Minecraft Redstone For Dummies
Don't be content to acquire what you stumble across. Redstone's versatility makes it an indispensable resource in the Minecraft world, and knowing where to find it and how to use it efficiently can make all the difference in your gameplay. If you're ready to level up, Minecraft Redstone For Dummies will make you a redstone guru in no time.
Minecraft Redstone For Dummies
Getting Started with Redstone Programming
In This Chapter
Obtaining redstone dust
Arranging redstone dust to create circuits
Crafting special redstone items: torches, repeaters, and comparators
Understanding how redstone works can be difficult because few games allow you to program whatever you want from raw ingredients. This chapter helps you program your first basic machines (from linking levers and doors to building simple locks) with the power of redstone dust. I also describe the fundamentals of using redstone throughout Chapters 3 and 4 , but this chapter is a good starting point for new players.
Gathering Redstone Dust
In Creative mode in Minecraft, redstone supplies are freely available. However, if you're playing Minecraft in Survival mode, you need to gather the materials necessary to build your circuit. The most fundamental tool you need is the redstone dust item. Redstone dust can be not only used raw as a simple machine but also crafted into many other redstone-based devices.
To get redstone dust, you need to mine redstone ore. In Figure 2-1 , redstone ore is the stone with little chunks of red material embedded in the side.
Figure 2-1: Finding a vein of redstone ore.
You have to mine deep to find redstone ore blocks - 16 blocks from the bottom of the world. In other words, your character's y-coordinate must be 16 at most, which you can check by pressing F3. However, at the correct depth, redstone ore is relatively common. In addition, every time you mine this item, you obtain at least four piles of redstone dust (as long as you use a pickaxe made from iron or diamond). With some concentrated effort, you can have mounds of redstone in no time.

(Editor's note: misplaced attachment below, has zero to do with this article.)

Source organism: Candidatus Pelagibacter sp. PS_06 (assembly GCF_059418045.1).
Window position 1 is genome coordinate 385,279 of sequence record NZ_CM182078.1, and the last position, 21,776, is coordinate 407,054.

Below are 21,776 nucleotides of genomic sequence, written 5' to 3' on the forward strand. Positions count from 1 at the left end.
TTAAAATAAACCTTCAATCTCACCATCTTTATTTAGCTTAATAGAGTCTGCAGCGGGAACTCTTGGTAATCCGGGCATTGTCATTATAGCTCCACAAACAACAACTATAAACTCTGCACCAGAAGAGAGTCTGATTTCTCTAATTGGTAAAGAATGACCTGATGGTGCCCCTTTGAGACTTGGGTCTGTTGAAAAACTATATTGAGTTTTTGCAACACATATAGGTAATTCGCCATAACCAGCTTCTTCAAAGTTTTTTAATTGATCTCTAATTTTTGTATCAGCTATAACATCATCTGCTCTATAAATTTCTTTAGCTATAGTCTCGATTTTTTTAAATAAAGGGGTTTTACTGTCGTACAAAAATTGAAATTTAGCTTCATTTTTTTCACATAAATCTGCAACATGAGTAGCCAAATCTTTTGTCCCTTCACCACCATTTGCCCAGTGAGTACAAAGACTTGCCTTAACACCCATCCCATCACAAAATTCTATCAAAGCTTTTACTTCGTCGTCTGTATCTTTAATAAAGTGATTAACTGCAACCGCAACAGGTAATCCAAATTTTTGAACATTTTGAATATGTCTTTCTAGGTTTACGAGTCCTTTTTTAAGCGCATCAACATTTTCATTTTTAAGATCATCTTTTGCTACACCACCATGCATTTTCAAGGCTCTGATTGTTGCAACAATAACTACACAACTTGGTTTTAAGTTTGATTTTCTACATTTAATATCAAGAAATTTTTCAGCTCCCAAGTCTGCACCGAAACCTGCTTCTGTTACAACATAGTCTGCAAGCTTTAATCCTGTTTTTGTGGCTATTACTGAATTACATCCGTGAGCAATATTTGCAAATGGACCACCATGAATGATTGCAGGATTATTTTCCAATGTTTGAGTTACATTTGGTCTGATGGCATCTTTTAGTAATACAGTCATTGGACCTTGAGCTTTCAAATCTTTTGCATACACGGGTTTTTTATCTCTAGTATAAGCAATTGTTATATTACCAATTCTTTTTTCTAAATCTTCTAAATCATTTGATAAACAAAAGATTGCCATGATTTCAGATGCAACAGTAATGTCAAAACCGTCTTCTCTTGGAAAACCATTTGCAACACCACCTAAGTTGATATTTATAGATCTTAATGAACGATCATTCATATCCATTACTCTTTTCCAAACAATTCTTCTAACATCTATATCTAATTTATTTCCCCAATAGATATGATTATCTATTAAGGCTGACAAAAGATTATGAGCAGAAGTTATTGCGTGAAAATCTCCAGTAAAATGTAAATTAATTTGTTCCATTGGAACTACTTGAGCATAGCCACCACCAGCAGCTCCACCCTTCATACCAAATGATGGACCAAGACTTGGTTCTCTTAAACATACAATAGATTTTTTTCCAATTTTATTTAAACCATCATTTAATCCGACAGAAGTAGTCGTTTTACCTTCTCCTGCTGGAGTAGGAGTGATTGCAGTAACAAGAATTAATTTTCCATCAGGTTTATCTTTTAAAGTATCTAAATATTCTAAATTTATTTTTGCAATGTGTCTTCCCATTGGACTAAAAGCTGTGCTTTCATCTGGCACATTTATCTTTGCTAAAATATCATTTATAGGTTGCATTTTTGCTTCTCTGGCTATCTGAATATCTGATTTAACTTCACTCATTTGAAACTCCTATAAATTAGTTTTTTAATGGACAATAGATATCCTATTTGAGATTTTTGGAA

Laying Out Redstone Dust
Redstone dust is the item used to craft most other redstone devices, and it's often the most useful tool you can have when designing machines. To place a lump of redstone dust, right-click the ground to place it there (or press the Use Item button if you changed it from the default). When you place redstone dust in a trail along the ground, it acts like a wire. In its default state, the redstone wire is uncharged.
A device such as a lever, tripwire, button, or pressure plate can power the redstone. The powder then begins to glow red and transmit power, activating connected devices such as electric lamps or explosives. Figure 2-2 shows a simple redstone device, in which a pressure plate is connected to three lamps with a cross of redstone dust. The redstone is activated in the figure because a player is standing on the pressure plate. (See Chapter 3 for more on pressure plates.)
Figure 2-2: The two darkened redstone lamps aren't turned on, because they aren't adjacent to a powered object.
As you can see in the figure, redstone dust can bend, split, and travel in all directions. It does these things automatically when you place it: When you put redstone dust in multiple adjacent squares, the pieces of dust connect to each other. To create the arrangement shown in the figure, place redstone dust on each square of the cross.
You cannot place most redstone items on transparent blocks such as glass, or on blocks that are a different shape than the standard meter cube (such as fences, beds, or slabs). Some mechanical items, such as pressure plates, can be placed on fences and the like, but usually for the sake of creating pretty furniture.
In the following sections, I explain the different properties of redstone dust.
Carrying a charge
Redstone dust can travel in all the intuitive ways, but current can also be transferred in some interesting ways. Figure 2-3 shows an interesting property of redstone dust: It can run up and dow